Doctors who are more empathetic generally have patients with better results and less medical complications.

Previous studies have shown that when doctors undergo brief training programs to improve their empathy, patients benefit significantly.

The new study, conducted by Thomas Jefferson University researchers, published in Academic Medicine, consisted of 242 doctors and 20,961 diabetic patients from Italy; it was a follow up to the March 2011 trial involving 29 doctors and 891 patients with diabetes. Both trials resulted in similar findings, revealing that doctors who show empathy have patients with better outcomes, compared to physicians who had low empathy scores.

Mohammadreza Hojat, Ph.D., professor at the Department of Psychiatry and Human Behavior and director at Jefferson Longitudinal Study of Medical Education in the Center for Research in Medical Education and Health Care at Jefferson Medical College, commented:

“This new, large-scale research study has confirmed that empathic physician-patient relationships is an important factor in positive outcomes. It takes our hypothesis one step further. Compared to our initial study, it has a much larger number of patients and physicians, a different, tangible clinical outcome, hospital admission for acute metabolic complications, and a cross-cultural feature that will allow for generalization of the findings in different cultures, and different health care systems.”

The 20,961 diabetic patients involved in the current study were part of a population of more than 284,000 adults from the Local Health Authority, Parma, Italy, and were patients of any of the 242 different doctors.

Experts utilized the JSE (Jefferson Scale of Empathy), a tool used to calculate empathy levels in regards to patient care and medical education.

The validated instrument depends on empathy as being a mainly mental state in which the health care professional has a proper understanding of the patients’ worries, concerns, agonies, pain and overall suffering – and is committed to helping them.

The JSE, completed by the doctors, involved 20 questions answered on a seven-point Likert-type scale. (1=strongly disagree to 7=strongly agree)

During the 2011 study, the scientists applied two medical tests:

High JSE scores among physicians and better levels in patients’ hemoglobin A1c and cholesterol levels went hand in hand.

The researchers wanted to find a different significant outcome. Therefore, acute metabolic issues were utilized as the outcome measured, because they result in hospitalization, occur rapidly, and primary care physicians are the main weapon against them. These included comas and diabetic ketoacides.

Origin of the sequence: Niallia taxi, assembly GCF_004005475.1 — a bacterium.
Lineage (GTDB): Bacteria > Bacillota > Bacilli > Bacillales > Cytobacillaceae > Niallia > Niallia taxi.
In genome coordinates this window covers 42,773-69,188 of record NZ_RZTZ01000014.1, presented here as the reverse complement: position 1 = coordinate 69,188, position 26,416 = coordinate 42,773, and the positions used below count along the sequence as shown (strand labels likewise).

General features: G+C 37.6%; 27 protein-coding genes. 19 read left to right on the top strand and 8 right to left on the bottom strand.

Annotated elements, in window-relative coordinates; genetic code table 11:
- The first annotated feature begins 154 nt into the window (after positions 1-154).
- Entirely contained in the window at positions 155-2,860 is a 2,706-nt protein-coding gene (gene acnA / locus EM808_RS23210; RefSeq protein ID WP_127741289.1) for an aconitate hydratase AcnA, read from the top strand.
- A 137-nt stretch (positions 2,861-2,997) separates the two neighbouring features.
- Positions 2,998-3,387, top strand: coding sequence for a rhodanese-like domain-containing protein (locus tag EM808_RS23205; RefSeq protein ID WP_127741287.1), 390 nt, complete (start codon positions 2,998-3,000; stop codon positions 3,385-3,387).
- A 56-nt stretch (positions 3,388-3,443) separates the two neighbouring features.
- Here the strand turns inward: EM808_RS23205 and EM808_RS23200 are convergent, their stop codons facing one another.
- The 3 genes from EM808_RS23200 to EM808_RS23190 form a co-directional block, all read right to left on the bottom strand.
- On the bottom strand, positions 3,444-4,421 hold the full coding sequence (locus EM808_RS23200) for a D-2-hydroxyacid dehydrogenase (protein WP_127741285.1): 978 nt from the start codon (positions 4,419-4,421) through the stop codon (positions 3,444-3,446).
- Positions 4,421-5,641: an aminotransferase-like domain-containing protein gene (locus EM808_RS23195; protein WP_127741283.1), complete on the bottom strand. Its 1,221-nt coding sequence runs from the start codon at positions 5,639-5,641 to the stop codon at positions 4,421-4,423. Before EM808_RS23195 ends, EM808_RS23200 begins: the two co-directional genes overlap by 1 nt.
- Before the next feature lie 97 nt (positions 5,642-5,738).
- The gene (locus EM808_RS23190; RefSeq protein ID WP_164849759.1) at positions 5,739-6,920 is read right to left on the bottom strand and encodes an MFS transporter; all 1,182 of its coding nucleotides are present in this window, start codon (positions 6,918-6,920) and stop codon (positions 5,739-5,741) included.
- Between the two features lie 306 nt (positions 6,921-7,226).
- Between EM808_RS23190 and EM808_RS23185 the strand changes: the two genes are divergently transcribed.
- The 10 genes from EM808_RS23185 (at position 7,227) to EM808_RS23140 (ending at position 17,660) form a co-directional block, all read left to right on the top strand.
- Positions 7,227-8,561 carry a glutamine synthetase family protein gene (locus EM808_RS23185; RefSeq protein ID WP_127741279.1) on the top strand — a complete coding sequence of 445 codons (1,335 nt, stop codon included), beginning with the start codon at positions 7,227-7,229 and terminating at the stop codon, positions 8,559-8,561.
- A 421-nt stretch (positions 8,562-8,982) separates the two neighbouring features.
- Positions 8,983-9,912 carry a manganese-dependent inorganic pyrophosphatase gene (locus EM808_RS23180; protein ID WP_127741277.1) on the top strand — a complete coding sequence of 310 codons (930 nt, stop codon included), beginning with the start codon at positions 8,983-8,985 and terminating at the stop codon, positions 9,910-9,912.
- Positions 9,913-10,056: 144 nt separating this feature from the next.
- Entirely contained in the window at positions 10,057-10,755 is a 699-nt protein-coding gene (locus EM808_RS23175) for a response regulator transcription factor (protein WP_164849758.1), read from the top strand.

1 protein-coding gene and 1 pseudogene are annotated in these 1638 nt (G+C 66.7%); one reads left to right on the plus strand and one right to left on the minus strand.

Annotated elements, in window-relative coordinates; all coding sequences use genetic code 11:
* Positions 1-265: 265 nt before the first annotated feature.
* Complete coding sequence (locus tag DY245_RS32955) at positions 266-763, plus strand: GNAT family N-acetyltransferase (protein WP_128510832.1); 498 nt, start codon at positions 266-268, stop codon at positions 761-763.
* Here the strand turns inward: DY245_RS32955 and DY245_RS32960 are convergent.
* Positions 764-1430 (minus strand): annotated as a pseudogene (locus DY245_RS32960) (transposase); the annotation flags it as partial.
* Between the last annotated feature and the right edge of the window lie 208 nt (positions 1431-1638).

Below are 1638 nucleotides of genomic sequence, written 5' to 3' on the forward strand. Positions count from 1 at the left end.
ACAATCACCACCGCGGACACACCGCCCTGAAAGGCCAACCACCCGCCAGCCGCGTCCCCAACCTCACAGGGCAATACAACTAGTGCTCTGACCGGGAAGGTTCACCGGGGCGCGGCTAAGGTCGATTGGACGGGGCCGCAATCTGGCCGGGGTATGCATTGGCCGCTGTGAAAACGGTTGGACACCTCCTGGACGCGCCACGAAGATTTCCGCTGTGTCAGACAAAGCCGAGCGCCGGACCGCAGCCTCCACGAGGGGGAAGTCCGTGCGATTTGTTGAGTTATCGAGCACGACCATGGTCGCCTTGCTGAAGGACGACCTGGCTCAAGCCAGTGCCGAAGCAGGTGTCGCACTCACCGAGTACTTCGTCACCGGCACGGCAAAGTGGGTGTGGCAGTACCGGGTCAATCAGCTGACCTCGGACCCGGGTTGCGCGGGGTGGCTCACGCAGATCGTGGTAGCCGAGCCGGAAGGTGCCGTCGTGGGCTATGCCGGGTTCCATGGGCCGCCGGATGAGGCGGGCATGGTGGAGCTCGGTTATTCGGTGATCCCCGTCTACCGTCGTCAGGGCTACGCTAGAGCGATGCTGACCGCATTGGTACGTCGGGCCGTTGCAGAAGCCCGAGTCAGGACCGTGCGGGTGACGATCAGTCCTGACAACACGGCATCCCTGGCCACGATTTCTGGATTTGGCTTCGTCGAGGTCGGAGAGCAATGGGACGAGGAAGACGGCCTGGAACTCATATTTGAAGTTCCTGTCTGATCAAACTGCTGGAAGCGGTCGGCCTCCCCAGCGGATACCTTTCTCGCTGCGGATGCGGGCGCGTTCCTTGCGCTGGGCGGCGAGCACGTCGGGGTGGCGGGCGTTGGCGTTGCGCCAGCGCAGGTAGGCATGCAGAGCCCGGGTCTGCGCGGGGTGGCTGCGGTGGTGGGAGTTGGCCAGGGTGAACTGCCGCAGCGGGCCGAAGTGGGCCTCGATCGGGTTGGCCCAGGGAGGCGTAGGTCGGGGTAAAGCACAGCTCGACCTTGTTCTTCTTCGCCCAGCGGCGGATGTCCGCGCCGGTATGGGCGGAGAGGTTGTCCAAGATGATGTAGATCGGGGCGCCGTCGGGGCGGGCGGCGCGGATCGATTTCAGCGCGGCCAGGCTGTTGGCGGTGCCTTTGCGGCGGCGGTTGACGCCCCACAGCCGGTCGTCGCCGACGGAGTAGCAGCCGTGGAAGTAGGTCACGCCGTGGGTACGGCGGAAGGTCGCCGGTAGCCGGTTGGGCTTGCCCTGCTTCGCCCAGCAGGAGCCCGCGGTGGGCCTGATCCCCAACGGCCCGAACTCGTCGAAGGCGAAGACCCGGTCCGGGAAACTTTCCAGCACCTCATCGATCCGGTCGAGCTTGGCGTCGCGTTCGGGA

In 2009, 123 diabetic patients were sent to the hospital because of these acute metabolic complications. When treating these patients, the doctors with the highest empathy scores had patients with lower rates of reoccurring acute metabolic problems.

Out of 6,434 patients, doctors with low empathy levels had 42 admitted to the hospital. On the other hand, doctors with higher empathy levels only had 29 out of 7,224 patients sent to the hospital.

The strength of this study depends on many different components. One example is that universal health care coverage in Italy makes it difficult to analyze the astonishing effects that insurance has on different patient outcomes.

“What’s more, this second study was conducted in a health care system in which all residents enroll with a primary care physician resulting in better defined relationship between the patients and their primary care physicians than what exists in the United States”, said Daniel Z. Louis, co-author of the study.

Vittorio Maio, PharmD, M.D., MSPH, associate professor at the Jefferson School of Population Health, added: “Italy has a lower rate of switching doctors, facilitating long-lasting physician patient relationships.”

The CDC (Centers for Disease Control and Prevention) has stated that in the U.S., upwards of 25 million people suffer from diabetes, resulting in close to 700,000 hospitalizations each year.

Every year, 2 million new cases of diabetes appear – making the worldwide number of diabetes cases around 180 million.

Dr. Hojat concluded:

“Results of this study confirmed our hypothesis that a validated measure of physician empathy is significantly associated with the incidence of acute metabolic complications in diabetic patients, and provide the much-needed, additional empirical support for the beneficial effects of empathy in patient care.

These findings also support the recommendations of such professional organizations as the Association of American Medical Colleges and the American Board of Internal Medicine of the important assessing and enhancing empathic skills in undergraduate and graduate medical education.”

A 2008 study revealed that doctors ignored the chance to be empathetic toward their lung cancer patients, a finding that may be a red flag for patients when dealing with their doctors.

Written by Christine Kearney